“I think what we are going to see is somewhat of a leveling. We won’t see that leveling off as ‘all of a sudden’ we have reached July and now we have a flat line.’ It is very likely to be very gradual as far as any leveling goes.
“Because the fact of the matter is with the supply of homes so low, there would have to be a great increase in the availability of homes for the supply to equal demand.
“We have a very positive outlook for 2022. It really depends on a couple of factors. One being does inflation get under control? And, if inflation gets under control then it is entirely possible that pricing will stabilize and we will return to some sense of normalcy.
“If inflation continues to spiral upward, then it is likely that home prices will continue to increase. It is likely that more people will be in the market to buy homes because they want to buy in before they can’t afford to buy in.
“We know where they market is right now. We don’t know where we’re going to be in six months. That is certainly going to be an incentive for buyers as well as the sellers.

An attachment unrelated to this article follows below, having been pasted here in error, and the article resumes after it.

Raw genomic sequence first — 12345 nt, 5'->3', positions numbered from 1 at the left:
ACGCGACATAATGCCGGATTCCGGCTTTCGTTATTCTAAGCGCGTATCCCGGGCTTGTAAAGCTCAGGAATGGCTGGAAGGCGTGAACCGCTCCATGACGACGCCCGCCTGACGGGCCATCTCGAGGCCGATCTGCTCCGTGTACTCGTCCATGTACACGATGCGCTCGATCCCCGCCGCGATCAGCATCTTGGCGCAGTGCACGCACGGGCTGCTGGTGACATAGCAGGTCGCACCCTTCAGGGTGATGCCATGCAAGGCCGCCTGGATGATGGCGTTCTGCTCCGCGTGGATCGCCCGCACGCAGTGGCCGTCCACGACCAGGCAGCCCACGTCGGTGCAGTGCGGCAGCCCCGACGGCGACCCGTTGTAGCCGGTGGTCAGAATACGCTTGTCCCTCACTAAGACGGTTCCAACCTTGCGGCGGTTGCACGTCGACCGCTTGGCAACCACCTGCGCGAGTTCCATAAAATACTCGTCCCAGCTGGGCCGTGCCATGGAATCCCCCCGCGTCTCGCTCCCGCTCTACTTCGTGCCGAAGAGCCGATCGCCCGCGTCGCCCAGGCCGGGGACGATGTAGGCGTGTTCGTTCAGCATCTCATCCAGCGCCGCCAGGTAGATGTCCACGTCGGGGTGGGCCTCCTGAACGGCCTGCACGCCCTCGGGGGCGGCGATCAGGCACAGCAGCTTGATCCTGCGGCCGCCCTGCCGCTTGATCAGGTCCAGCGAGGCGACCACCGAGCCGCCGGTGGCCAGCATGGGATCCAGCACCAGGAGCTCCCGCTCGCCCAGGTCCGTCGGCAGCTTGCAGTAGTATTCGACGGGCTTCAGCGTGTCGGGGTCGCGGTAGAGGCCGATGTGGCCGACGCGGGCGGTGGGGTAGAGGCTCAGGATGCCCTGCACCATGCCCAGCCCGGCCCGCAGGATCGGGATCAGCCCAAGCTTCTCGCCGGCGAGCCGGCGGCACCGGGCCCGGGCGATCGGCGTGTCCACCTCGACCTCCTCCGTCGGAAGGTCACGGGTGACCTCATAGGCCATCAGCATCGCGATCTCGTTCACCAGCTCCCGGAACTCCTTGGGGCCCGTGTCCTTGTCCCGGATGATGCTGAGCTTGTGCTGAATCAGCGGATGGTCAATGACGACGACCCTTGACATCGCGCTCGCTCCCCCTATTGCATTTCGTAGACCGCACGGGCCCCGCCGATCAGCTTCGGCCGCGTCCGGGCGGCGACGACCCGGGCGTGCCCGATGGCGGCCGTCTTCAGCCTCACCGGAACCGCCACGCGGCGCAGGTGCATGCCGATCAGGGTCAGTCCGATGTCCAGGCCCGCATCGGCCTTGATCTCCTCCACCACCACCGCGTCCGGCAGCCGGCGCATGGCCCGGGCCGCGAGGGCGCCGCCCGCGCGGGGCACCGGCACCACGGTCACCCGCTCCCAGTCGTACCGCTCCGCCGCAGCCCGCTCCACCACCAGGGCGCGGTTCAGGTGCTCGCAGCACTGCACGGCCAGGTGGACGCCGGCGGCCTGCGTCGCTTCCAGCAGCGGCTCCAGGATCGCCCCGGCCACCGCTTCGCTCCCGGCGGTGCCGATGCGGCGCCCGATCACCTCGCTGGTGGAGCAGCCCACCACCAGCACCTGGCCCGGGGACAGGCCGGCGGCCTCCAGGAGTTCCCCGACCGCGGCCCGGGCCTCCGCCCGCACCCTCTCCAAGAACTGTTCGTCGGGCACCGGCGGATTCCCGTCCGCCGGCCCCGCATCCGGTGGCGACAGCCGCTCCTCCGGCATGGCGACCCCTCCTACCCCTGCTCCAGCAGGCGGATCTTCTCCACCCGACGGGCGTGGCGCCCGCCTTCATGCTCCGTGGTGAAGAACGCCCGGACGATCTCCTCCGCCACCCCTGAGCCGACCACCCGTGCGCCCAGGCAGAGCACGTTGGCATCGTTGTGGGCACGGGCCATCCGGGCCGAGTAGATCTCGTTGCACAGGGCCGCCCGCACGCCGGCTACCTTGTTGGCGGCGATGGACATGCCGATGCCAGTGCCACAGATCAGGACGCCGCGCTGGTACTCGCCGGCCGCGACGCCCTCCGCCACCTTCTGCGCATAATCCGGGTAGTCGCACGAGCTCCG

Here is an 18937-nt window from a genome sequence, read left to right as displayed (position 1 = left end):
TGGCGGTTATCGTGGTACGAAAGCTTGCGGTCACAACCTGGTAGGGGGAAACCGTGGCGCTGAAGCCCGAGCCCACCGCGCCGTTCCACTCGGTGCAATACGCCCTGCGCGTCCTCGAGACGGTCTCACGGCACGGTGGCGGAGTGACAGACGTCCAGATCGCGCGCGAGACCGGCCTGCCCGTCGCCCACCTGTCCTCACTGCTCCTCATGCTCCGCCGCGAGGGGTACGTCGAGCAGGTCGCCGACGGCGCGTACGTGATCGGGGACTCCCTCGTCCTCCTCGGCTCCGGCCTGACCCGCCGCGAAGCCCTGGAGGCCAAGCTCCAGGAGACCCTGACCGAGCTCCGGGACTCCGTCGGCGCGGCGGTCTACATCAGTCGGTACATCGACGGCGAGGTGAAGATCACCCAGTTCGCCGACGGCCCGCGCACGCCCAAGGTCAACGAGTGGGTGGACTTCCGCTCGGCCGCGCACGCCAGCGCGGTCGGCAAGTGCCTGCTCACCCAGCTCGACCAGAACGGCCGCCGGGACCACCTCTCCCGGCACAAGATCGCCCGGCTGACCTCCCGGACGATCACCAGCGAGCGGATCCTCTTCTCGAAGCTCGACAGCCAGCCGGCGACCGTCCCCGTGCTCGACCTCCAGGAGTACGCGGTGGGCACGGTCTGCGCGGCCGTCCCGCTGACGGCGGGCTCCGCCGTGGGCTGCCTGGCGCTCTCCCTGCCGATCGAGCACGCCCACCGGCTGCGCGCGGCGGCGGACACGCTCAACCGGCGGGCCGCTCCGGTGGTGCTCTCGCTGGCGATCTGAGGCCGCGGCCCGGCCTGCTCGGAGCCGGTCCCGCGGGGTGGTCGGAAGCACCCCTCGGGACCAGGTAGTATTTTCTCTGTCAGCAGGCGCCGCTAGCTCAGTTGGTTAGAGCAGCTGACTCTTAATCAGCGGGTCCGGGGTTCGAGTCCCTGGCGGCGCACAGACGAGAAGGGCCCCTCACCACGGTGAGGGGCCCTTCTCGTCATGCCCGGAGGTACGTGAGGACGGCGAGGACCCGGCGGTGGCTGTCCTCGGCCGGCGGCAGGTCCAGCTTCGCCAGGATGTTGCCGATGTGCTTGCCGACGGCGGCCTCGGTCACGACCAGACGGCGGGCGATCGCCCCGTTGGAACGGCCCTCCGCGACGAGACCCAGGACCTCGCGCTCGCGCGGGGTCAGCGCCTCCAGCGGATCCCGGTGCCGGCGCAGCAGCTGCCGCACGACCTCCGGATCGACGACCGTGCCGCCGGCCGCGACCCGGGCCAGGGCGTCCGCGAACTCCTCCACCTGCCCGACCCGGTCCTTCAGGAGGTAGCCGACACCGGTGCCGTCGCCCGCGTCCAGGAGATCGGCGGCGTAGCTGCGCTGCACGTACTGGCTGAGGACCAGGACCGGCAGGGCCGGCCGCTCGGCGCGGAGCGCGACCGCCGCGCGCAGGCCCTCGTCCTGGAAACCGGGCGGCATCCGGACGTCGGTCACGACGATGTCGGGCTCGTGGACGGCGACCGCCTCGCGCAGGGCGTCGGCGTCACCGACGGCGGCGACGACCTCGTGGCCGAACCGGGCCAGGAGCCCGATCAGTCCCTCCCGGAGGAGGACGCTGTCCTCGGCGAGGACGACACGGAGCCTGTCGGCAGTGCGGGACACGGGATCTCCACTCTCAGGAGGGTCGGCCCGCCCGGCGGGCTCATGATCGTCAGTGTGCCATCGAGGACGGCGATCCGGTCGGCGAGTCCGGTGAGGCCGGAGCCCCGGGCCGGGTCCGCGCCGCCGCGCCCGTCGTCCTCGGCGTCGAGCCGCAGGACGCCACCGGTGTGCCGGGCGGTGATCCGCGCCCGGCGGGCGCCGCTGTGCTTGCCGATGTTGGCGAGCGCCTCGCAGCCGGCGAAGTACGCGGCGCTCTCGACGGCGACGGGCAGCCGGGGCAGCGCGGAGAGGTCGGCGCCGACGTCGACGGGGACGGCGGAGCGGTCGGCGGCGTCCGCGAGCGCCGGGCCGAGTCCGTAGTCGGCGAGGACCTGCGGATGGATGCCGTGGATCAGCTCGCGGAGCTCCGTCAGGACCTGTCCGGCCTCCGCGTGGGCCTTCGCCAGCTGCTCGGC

“The rental units, that is difficult to figure in to the equation of home ownership. They are different markets. You have people who are looking at [rental apartments] who would logically be there.
They are young, single workers and families who are just starting out or just moving to the area. Or, those who are tired of home ownership and just want to get into an apartment so they don’t have to shovel the snow.
“But even at that, typically with apartments what happens is, if they are the young new families or singles just moving into the area, an apartment is a temporary step for them.